'La Makina' stumbles in sixth vs. Tigers

August 24th, 2019

MINNEAPOLIS -- After serving as a model of consistency for the first four months of the season, “La Makina” has hit a jam.

Jose Berrios looks to have put the mechanical issues that limited his fastball velocity behind him, but still, after the right-hander avoided traffic for five innings on Friday night, he chose a bad time to hang a curveball to Tigers infielder Ronny Rodriguez, who clubbed a grand slam that snuck just inside the left-field foul pole to sink the Twins in a 9-6 loss at Target Field.

The right-hander entered the game mired in a difficult August during which the Twins had lost two of his three starts, and he had completed six innings only once. The offensively challenged Tigers -- in the bottom two of the American League in nearly every hitting category -- offered Berrios a prime opportunity to right the ship.

Instead, Berrios was charged with five runs in 5 1/3 innings, the third time this month he has allowed at least that many. The Tigers finished with 17 hits, their second-highest total of the season, including 10 off Berrios.

“It's definitely a point where it's a little bit of a regrouping point,” Twins manager Rocco Baldelli said.

The 25-year-old Berrios has now allowed 20 earned runs in 21 1/3 innings this month (an 8.44 ERA), including a career-high nine earned runs in a home loss to the Braves and seven runs (three earned) one start ago against the Rangers.

“I think he's frustrated for sure,” Baldelli said. “No one blames a guy for being frustrated when he's not getting the results that he wants. José is a guy we have complete confidence in.”

It’s not that Berrios showed the same kind of struggles that he had in his past several starts. His fastball velocity was back up to an average of 93.7 mph, his highest in five starts, after he made an adjustment to how he used his lower half in his delivery. His control wasn’t wild, as he walked only two batters.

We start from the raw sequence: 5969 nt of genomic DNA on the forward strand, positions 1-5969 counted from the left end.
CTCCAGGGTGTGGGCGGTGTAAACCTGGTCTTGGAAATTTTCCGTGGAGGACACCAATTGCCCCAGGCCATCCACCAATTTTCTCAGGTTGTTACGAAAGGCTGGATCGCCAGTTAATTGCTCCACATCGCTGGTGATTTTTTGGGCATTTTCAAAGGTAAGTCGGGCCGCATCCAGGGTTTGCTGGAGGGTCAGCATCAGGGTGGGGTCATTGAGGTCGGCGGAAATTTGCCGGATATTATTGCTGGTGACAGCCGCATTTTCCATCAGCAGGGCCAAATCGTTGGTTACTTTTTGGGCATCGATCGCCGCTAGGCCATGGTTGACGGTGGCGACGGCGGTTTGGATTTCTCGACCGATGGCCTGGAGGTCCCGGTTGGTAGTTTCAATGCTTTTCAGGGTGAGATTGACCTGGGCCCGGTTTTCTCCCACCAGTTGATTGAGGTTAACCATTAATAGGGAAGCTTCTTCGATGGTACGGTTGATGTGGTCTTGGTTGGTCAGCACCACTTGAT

But still, Berrios only generated nine swinging strikes with his 93 pitches, compared to 23 foul balls, and when he was hit, he was hit hard.

“His raw stuff is back,” Baldelli said. “His velocity is good. His breaking ball is good, and the execution just wasn't.”

Berrios matched a career high by yielding 11 hard-hit balls (hit at 95 mph or harder), and that started early when Harold Castro squared up a first-inning double to the left-field wall and Brandon Dixon flew out to the right-center-field warning track to end the frame.

And that was largely how the right-hander’s outing went. Though Berrios only threw one clean inning, most of those hard-hit balls found gloves when needed through five scoreless frames until things unraveled in the sixth.

Castro and Miguel Cabrera began the frame with singles before Dawel Lugo poked an RBI double to right and a walk loaded the bases. Berrios attacked Rodriguez with four curveballs and got to a two-strike count when Rodriguez flailed at a pitch well out of the zone, but the fourth pitch hung over the inner half and ended up a Statcast-estimated 420 feet away in left field.

“Overall, I thought he was throwing the ball more than fine, plenty good enough to get through the lineup again,” Baldelli said. “It just kind of unraveled in that inning and happened fast, and the execution went from, I thought, good to not-so-good at that point.”

The Twins have started a 13-game stretch against the White Sox and Tigers with a 1-3 record, and getting Berrios and their rotation back on track after the starters have posted a 5.40 ERA thus far in August will be an important part of turning that around.

They saw flashes of the old Berrios at times on Friday night in the five strikeouts and some of the swings and misses taken by the Tigers' hitters. Now, it’s a matter of helping the right-hander access that more consistently to get back to the form that helped him post a 2.80 ERA through the end of July.

“We need to probably regroup a little bit and try to figure out what the next step is as far as direction,” Baldelli said. “He's going to make his next start. He feels good. But [we’re] finding out where we can get to a point or how we can get to a point where he's executing the way he can.”